Teen Job Center
SIMSBURY — The Simsbury Public Library and Simsbury Main Street Partnership are proud to combine efforts and offer the Teen Job Center, a joint effort designed to match teens looking for work with area businesses looking for help. They are currently accepting both teen job applications and business help requests.
The positions available will depend on local business needs and may include summer or year-long employment, paid or unpaid internships, or work study opportunities. Sara Ray, Teen Services Librarian at the Simsbury Public Library, will match interests and availability based on the applications received.
Visit http://www.simsburylibrary.info/teen/teen-job-center/ to fill out a teen job application or a business application.
SIMSBURY — The Simsbury Granby Rotary Club meets every Thursday at 7:15 a.m. at the Hop Meadow Country Club, 85 Firetown Road. For membership information contact Club President Ed LaMontagne at email@example.com.
Christian Science Reading Room
WEST HARTFORD — The Christian Science Church (First Church of Christ, Scientist) announced the relocation of its Reading Room from the church building at 235 Scarborough St., Hartford, to 8 North Main St., West Hartford, marking its return to West Hartford Center.
The Christian Science Reading Room welcomes all who wish to spend quiet time in study or prayer. Bibles and Science and Health with Key to the Scriptures by Mary Baker Eddy, the discoverer and founder of Christian Science, may be read, borrowed, or purchased there, as well as other books, periodicals, and CDs about Christian Science, its founder, and the healing power of God. The Christian Science Monitor is also available. Attendants are on hand to assist and answer questions about Christian Science.
The Reading Room is open Monday through Saturday, 11 a.m. to 3 p.m., with free parking available in the parking lot adjacent to the building. Those who wish to learn more may visit http://christiansciencect.org/hartford or http://www.christianscience.com, call 860-200-4710, or email firstname.lastname@example.org.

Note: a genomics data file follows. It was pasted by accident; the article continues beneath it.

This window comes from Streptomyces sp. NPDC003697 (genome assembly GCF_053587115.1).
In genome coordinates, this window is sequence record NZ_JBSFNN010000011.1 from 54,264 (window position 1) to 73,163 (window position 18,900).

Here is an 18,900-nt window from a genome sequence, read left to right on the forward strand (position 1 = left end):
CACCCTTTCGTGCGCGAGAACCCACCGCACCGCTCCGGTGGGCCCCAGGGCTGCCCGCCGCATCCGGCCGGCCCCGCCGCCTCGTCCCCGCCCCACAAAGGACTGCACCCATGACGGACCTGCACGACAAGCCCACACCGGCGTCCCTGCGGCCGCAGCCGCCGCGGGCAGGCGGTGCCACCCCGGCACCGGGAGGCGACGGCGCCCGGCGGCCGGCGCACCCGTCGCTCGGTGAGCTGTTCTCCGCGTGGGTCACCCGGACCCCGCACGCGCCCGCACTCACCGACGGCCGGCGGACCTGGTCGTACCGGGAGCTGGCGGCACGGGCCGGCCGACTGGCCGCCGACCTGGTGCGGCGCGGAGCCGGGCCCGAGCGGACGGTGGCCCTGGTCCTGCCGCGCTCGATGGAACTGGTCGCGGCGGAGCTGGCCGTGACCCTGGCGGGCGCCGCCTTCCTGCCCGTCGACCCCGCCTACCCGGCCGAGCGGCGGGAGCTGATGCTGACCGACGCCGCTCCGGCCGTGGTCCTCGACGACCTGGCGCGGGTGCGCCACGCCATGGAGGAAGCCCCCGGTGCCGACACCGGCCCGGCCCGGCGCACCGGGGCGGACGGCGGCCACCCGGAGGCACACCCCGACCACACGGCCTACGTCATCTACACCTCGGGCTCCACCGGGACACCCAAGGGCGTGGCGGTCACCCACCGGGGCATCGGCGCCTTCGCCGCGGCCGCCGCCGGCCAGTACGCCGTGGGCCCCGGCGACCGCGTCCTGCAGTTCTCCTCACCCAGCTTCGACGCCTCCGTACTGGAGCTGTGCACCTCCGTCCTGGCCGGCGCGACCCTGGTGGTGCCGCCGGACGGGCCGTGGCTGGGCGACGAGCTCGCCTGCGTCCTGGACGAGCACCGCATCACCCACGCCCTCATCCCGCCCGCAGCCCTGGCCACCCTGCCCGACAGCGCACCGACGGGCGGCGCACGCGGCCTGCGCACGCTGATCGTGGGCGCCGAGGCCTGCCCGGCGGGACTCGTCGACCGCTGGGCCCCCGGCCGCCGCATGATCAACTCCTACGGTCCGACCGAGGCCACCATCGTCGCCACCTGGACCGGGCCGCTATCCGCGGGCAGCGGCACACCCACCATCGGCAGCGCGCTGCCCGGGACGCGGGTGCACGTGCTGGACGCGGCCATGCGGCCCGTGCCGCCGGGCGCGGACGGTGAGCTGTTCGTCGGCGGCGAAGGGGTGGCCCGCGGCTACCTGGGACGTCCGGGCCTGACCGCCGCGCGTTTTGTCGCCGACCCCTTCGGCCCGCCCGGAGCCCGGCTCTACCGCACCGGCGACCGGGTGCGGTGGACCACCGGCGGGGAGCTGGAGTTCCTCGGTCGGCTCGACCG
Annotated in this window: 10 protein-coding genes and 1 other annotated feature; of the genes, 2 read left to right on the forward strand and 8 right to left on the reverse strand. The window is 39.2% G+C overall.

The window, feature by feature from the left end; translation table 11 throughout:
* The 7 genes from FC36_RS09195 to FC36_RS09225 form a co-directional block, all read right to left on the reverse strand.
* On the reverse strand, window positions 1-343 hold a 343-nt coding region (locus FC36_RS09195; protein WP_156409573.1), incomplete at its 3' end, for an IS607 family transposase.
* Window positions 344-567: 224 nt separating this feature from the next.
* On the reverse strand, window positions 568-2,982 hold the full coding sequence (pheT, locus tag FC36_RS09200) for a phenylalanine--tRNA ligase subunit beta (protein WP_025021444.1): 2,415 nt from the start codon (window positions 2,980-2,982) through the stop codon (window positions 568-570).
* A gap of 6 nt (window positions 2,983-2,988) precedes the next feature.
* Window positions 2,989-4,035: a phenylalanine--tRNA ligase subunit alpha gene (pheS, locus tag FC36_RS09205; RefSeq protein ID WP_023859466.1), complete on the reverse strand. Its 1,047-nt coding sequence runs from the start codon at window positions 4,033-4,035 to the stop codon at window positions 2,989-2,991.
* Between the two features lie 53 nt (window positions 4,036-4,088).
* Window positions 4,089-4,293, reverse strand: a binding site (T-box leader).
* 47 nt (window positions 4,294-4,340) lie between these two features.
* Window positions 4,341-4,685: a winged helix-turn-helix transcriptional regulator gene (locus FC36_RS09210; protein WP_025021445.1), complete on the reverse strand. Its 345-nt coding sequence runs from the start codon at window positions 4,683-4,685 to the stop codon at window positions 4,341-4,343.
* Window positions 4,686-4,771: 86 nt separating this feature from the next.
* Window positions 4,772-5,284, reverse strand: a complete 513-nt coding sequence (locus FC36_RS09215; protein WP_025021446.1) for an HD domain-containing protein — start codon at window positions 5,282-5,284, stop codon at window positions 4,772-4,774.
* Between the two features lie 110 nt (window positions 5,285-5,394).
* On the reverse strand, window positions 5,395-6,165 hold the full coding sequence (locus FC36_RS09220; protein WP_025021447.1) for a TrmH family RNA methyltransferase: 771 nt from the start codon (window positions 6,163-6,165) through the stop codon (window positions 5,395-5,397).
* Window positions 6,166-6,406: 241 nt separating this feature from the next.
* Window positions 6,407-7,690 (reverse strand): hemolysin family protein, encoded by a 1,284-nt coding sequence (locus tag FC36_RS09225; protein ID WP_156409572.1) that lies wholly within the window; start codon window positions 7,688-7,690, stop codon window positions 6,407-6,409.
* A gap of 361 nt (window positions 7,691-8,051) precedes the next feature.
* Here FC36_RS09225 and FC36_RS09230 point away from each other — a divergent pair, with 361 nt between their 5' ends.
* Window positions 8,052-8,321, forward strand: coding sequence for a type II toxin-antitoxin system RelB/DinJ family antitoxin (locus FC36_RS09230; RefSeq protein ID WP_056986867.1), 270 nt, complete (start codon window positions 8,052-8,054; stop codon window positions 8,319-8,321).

Valley Veterans Meetings
AVON — Veterans may visit with members of VFW Post 3272 at Truffles on Main Restaurant, 300 West Main St., from 8 to 10 a.m., the first Saturday of the every month. To learn more about the Gildo T. Consolini VFW Post 3272, visit avonvfw.com.
U.S. Flag Collection
AVON — The Gildo T. Consolini VFW Post 3272 of Avon and the Avon Free Public Library, 281 County Club Road, have joined together to place a collection box in the library lobby for collection of worn U.S. flags.
The patriotic decorated wooden box was designed by Gary Kollberg, of Farmington, and was built by Brian Freeman, his wife, Charlotte, and daughters, Holly and Julia, pictured.
Residents of the valley are welcome to donate any and all worn U.S. flags during regular library hours. Members of the Avon VFW will pick them up on a regular basis for proper disposal.
Tabletop Game Nights
FARMINGTON — The Farmington Libraries will host a monthly tabletop game night on Wednesdays at 6:30 p.m., at the Main Library, 6 Monteith Drive. Pizza and snacks will be provided.
Games played will include Gloom, Munchkin, Settlers of Catan, Scrabble, chess, Apples to Apples, and more. Have suggestions for great tabletop games? Contact Anna at email@example.com. This event is free and open to the public, ages 12 and up. Space is limited. Registration required. Call 860-673-6791 for details or register through the library's website at farmingtonlibraries.org.